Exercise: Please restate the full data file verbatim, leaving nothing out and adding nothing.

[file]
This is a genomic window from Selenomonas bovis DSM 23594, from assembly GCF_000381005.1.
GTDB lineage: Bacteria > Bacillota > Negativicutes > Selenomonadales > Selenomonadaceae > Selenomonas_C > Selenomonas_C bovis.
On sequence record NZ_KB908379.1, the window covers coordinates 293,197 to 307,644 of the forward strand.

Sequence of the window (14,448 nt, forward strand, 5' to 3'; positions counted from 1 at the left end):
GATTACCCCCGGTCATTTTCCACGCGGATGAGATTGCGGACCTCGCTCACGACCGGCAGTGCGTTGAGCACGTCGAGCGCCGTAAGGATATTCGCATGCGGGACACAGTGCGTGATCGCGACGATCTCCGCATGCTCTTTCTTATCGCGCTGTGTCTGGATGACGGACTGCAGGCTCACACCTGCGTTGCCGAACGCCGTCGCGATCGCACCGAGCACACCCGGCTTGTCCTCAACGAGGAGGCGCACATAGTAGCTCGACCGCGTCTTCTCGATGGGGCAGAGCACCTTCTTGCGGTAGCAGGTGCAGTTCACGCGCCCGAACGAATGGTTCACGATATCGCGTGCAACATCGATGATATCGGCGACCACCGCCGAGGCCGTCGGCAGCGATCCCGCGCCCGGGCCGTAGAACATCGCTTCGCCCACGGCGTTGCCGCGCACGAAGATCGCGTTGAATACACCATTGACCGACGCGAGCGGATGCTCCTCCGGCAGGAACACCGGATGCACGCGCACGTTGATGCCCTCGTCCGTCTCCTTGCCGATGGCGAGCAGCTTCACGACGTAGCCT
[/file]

This is a genomic window from Selenomonas bovis DSM 23594, from assembly GCF_000381005.1.
GTDB lineage: Bacteria > Bacillota > Negativicutes > Selenomonadales > Selenomonadaceae > Selenomonas_C > Selenomonas_C bovis.
On sequence record NZ_KB908379.1, the window covers coordinates 293,197 to 307,644 of the forward strand.

Sequence of the window (14,448 nt, forward strand, 5' to 3'; positions counted from 1 at the left end):
GATTACCCCCGGTCATTTTCCACGCGGATGAGATTGCGGACCTCGCTCACGACCGGCAGTGCGTTGAGCACGTCGAGCGCCGTAAGGATATTCGCATGCGGGACACAGTGCGTGATCGCGACGATCTCCGCATGCTCTTTCTTATCGCGCTGTGTCTGGATGACGGACTGCAGGCTCACACCTGCGTTGCCGAACGCCGTCGCGATCGCACCGAGCACACCCGGCTTGTCCTCAACGAGGAGGCGCACATAGTAGCTCGACCGCGTCTTCTCGATGGGGCAGAGCACCTTCTTGCGGTAGCAGGTGCAGTTCACGCGCCCGAACGAATGGTTCACGATATCGCGTGCAACATCGATGATATCGGCGACCACCGCCGAGGCCGTCGGCAGCGATCCCGCGCCCGGGCCGTAGAACATCGCTTCGCCCACGGCGTTGCCGCGCACGAAGATCGCGTTGAATACACCATTGACCGACGCGAGCGGATGCTCCTCCGGCAGGAACACCGGATGCACGCGCACGTTGATGCCCTCGTCCGTCTCCTTGCCGATGGCGAGCAGCTTCACGACGTAGCCT